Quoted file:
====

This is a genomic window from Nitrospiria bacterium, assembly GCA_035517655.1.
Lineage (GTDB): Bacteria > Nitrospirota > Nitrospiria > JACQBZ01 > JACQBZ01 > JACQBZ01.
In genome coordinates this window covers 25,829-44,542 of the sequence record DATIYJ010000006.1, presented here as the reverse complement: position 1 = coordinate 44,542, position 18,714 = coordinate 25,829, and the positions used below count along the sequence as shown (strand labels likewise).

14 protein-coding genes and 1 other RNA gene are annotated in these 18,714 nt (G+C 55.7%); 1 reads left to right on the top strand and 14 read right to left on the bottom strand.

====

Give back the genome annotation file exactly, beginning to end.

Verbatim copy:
This is a genomic window from Nitrospiria bacterium, assembly GCA_035517655.1.
Lineage (GTDB): Bacteria > Nitrospirota > Nitrospiria > JACQBZ01 > JACQBZ01 > JACQBZ01.
In genome coordinates this window covers 25,829-44,542 of the sequence record DATIYJ010000006.1, presented here as the reverse complement: position 1 = coordinate 44,542, position 18,714 = coordinate 25,829, and the positions used below count along the sequence as shown (strand labels likewise).

14 protein-coding genes and 1 other RNA gene are annotated in these 18,714 nt (G+C 55.7%); 1 reads left to right on the top strand and 14 read right to left on the bottom strand.